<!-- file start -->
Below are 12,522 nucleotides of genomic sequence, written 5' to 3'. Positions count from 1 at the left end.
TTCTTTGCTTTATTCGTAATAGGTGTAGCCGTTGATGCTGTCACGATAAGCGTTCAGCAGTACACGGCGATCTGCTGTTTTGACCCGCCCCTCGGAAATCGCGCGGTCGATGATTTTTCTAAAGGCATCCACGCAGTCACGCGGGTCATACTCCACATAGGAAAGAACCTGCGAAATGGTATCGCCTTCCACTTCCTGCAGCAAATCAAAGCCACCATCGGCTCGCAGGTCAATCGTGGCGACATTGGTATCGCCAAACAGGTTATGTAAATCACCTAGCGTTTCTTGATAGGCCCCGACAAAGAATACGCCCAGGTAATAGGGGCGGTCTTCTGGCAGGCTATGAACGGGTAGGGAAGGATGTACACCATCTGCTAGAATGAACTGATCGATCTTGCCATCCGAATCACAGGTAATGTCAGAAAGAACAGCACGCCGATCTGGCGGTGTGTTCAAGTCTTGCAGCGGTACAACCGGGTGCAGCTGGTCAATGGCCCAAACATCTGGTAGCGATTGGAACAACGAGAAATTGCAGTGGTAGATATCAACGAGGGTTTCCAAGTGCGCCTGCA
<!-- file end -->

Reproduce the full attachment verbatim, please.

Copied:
Below are 12,522 nucleotides of genomic sequence, written 5' to 3'. Positions count from 1 at the left end.
TTCTTTGCTTTATTCGTAATAGGTGTAGCCGTTGATGCTGTCACGATAAGCGTTCAGCAGTACACGGCGATCTGCTGTTTTGACCCGCCCCTCGGAAATCGCGCGGTCGATGATTTTTCTAAAGGCATCCACGCAGTCACGCGGGTCATACTCCACATAGGAAAGAACCTGCGAAATGGTATCGCCTTCCACTTCCTGCAGCAAATCAAAGCCACCATCGGCTCGCAGGTCAATCGTGGCGACATTGGTATCGCCAAACAGGTTATGTAAATCACCTAGCGTTTCTTGATAGGCCCCGACAAAGAATACGCCCAGGTAATAGGGGCGGTCTTCTGGCAGGCTATGAACGGGTAGGGAAGGATGTACACCATCTGCTAGAATGAACTGATCGATCTTGCCATCCGAATCACAGGTAATGTCAGAAAGAACAGCACGCCGATCTGGCGGTGTGTTCAAGTCTTGCAGCGGTACAACCGGGTGCAGCTGGTCAATGGCCCAAACATCTGGTAGCGATTGGAACAACGAGAAATTGCAGTGGTAGATATCAACGAGGGTTTCCAAGTGCGCCTGCA